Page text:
Worldwide; resigned his position as CEO in 2008 amid mounting
criminal investigations; later convicted for turning Petters Group
Worldwide into a $3.65 billion Ponzi scheme; sentenced to 50 years
in federal prison
Charles Ponzi, Ponzi scheme
Gert Postel, German mailman; worked as a psychiatrist in different
Alves Reis, forged documents to print 100,000,000 PTE in official
escudo banknotes (adjusted for inflation, it would be worth about
US$150 million today)
John Rigas, cable television entrepreneur, co-founder of Adelphia
Communications Corporation and owner of the
Buffalo Sabres hockey
team; defrauded investors of over $2 billion and was sentenced to a
12-year term in federal prison
Christopher Rocancourt, a Rockefeller impersonator who defrauded
Scott W. Rothstein, disbarred lawyer from Ft. Lauderdale, Florida;
Ponzi scheme which defrauded investors of over $1
Michael Sabo, best known as a check, stocks and bonds forger; became
notorious in the 1960s throughout the 1990s as a "Great Impostor" with
over 100 aliases, and earned millions from such
John Spano, struggling businessman who faked massive success in an
attempt to buy out the
New York Islanders
New York Islanders of the NHL
Allen Stanford, self-styled banker; sold fake certificates of deposit
to people in many countries, raking in $7 billion to $8 billion over
John Stonehouse, the last Postmaster-General of the UK and MP; faked
his death to marry his mistress
Kevin Trudeau, American writer and billiards promoter; convicted of
fraud and larceny in 1991; known for a series of late-night
infomercials and his series of books about "Natural Cures 'They' Don't
Want You to Know About"
Richard Whitney, stole from the
New York Stock Exchange
New York Stock Exchange Gratuity Fund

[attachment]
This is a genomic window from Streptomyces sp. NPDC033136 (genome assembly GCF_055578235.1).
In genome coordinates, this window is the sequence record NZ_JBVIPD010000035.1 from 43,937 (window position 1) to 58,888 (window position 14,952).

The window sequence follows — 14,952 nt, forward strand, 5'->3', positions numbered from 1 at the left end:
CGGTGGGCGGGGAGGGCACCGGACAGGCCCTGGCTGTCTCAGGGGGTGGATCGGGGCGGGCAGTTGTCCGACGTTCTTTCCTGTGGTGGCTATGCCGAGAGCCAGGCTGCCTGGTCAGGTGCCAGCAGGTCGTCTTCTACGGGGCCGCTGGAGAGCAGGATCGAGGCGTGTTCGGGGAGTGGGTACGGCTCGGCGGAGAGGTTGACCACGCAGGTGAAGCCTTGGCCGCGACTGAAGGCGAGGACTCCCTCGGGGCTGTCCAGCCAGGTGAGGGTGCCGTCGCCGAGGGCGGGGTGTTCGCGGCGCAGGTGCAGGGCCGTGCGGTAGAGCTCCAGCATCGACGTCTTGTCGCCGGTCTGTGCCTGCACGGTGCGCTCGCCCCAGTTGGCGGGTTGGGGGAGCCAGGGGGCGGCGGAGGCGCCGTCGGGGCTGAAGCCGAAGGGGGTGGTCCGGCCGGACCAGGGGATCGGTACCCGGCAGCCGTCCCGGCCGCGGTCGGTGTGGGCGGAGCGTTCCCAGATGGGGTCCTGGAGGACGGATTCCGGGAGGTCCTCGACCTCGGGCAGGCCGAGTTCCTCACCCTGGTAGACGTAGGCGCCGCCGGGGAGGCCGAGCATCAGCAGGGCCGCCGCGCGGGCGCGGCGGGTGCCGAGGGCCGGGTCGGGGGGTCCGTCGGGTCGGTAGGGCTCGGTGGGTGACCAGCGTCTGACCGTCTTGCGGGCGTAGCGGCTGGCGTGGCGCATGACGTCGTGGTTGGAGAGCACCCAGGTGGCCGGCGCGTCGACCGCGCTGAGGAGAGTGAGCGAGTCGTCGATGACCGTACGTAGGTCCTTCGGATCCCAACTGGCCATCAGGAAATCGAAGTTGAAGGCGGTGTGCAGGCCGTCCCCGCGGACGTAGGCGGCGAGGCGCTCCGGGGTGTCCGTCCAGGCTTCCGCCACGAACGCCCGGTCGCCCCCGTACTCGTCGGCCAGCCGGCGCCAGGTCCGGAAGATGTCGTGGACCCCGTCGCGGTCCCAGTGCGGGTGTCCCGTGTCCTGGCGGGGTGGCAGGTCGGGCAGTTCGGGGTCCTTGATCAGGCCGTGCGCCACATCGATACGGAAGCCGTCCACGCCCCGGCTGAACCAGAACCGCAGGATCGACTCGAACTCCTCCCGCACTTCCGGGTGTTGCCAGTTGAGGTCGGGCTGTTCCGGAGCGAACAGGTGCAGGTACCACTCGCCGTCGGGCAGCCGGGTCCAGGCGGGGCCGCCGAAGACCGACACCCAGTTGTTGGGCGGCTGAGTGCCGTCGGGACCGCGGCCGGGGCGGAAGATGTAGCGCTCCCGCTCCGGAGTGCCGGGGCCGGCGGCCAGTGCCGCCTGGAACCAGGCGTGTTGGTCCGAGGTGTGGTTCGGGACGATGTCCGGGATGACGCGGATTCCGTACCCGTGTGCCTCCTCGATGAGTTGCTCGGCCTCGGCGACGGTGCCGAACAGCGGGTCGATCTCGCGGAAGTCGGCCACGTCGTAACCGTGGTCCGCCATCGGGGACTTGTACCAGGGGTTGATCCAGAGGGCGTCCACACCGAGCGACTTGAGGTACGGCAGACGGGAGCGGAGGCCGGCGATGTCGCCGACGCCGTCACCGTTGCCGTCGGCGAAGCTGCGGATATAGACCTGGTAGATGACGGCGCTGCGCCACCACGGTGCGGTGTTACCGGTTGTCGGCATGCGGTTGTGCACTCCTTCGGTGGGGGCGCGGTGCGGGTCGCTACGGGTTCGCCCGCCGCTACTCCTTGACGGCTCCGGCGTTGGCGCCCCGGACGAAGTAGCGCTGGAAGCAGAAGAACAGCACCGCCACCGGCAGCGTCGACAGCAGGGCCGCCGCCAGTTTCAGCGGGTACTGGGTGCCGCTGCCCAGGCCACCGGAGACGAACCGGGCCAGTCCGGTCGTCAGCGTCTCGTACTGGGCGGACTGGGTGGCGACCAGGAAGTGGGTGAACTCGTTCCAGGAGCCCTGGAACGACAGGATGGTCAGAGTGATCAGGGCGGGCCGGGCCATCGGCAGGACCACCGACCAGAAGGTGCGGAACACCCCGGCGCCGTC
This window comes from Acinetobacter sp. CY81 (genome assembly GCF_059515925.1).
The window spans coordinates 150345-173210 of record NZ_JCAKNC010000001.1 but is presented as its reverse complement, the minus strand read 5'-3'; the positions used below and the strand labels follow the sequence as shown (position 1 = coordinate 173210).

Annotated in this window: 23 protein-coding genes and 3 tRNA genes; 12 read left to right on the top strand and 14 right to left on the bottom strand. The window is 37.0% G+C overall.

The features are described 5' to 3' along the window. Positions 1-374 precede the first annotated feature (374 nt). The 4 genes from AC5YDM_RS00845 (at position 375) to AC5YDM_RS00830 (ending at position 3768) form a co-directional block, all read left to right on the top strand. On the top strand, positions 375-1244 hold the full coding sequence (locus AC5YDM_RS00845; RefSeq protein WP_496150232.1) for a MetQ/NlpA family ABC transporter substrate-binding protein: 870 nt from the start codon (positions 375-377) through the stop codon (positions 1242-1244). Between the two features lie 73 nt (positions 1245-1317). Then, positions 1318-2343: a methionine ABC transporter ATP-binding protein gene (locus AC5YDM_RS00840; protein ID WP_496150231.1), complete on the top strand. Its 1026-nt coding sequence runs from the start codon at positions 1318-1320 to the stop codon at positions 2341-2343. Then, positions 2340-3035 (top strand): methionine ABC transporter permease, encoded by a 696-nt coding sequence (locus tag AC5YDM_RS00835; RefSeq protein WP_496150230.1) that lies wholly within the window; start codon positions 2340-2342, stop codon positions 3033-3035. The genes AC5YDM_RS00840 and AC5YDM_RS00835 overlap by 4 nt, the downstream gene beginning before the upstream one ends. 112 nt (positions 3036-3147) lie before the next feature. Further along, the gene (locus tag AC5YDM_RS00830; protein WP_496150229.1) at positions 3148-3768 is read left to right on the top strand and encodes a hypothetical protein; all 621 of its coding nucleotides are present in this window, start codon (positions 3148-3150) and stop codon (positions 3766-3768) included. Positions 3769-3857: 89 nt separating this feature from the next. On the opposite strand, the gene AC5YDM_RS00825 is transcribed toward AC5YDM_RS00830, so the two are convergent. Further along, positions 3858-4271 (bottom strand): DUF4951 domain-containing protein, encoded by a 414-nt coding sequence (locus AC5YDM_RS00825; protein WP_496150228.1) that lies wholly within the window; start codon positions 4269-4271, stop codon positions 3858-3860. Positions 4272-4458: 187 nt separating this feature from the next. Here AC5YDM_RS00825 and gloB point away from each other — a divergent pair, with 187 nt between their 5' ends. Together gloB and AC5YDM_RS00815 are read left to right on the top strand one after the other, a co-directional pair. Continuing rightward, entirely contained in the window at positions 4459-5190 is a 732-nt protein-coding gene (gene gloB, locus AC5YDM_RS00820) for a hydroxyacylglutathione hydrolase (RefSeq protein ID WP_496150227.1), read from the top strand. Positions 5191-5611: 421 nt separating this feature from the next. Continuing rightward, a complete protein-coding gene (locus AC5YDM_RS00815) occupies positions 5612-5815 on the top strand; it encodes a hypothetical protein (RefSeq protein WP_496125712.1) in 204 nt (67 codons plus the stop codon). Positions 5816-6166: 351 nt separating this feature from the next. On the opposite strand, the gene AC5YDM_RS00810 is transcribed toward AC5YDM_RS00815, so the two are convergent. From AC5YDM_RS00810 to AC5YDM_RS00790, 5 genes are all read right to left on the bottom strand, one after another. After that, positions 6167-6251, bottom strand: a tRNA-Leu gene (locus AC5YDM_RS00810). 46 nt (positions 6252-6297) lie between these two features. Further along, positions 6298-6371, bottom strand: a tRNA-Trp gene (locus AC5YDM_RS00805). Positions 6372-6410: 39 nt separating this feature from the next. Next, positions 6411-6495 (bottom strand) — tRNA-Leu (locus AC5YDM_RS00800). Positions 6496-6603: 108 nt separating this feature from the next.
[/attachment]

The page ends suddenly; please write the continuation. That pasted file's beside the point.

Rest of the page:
in the 1930s
Apart from fraud, there are several related categories of intentional
deceptions that may or may not include the elements of personal gain
or damage to another individual:
Obstruction of justice
18 U.S.C. § 704 which criminalizes false representation of
having been awarded any decoration or medal authorized by Congress for
the Armed Forces of the United States
Caper stories (such as The Sting)
False Claims Act
Federal Bureau of Investigation
Federal Bureau of Investigation (FBI)
Fraud in the factum
Fraud in parapsychology
Fraud Squad (UK)
Great Stock Exchange
Fraud of 1814
Guinness share-trading fraud, famous British business scandal of the
Internal Revenue Service
Internal Revenue Service (IRS)
Mail and wire fraud
The National Council Against Health Fraud
Phishing, attempt to fraudulently acquire sensitive information
Racketeer Influenced and Corrupt Organizations Act (RICO)
Swampland in Florida
Tobashi scheme, concealing financial losses
U.S. Securities and Exchange Commission
U.S. Securities and Exchange Commission (SEC)
United States Postal Inspection Service
United States Secret Service
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^ "The 'Lord of Fraud' Edward Davenport is out of prison and back in
business". 2015-11-06. Retrieved 2016-09-18.
^ Bowers, Simon (2011-10-05). "Fast Eddie, friend to celebrities,
swaps Portland Place mansion for prison cell". The Guardian.
ISSN 0261-3077. Retrieved 2016-09-18.
^ Evans, Martin (29 July 2014). "Fraudster forced to sell off 'unique'
London mansion to pay legal bills". The Telegraph. Retrieved 18
^ Kokenes, Chris (March 19, 2009), "N.Y. lawyer arraigned in alleged
$700M fraud", CNNMoney.com, retrieved April 10, 2011
^ Lozano, Juan A. (17 October 2006). "
Judge vacates conviction of Ken
Lay". CBS News. Associated Press. Archived from the original on May
^ Nicole Muehlhausen, BIO: Tom Petters, KSTP.com, September 24, 2008.
Retrieved October 8, 2008.
^  Archived February 10, 2009, at the Wayback Machine.
^ Hughes, Art (December 2, 2009). "UPDATE 2-Tom Petters found guilty
Ponzi scheme fraud". Reuters. Thomson Reuters. Retrieved December
Edward J. Balleisen Fraud: An American History from Barnum to Madoff.
ISBN 9780691164557 (2017). Princeton University Press.
Fred Cohen Frauds, Spies, and Lies – and How to Defeat Them.
ISBN 1-878109-36-7 (2006). ASP Press.
Green, Stuart P. Lying, Cheating, and Stealing: A Moral Theory of
White Collar Crime. Oxford University Press, 2006.
Fraud – Alex Copola Podgor, Ellen S. Criminal Fraud, (1999)
Vol, 48, No. 4 American
Law Review 1.
The Nature, Extent and Economic Impact of
Fraud in the UK. February,
The Fraudsters – How Con Artists Steal Your
Money(ISBN 978-1-903582-82-4) by Eamon Dillon, published
September 2008 by Merlin Publishing
Zhang, Yingyu. The Book of Swindles: Selections from a Late Ming
Collection. Columbia University Press, 2017. ISBN 9780231178631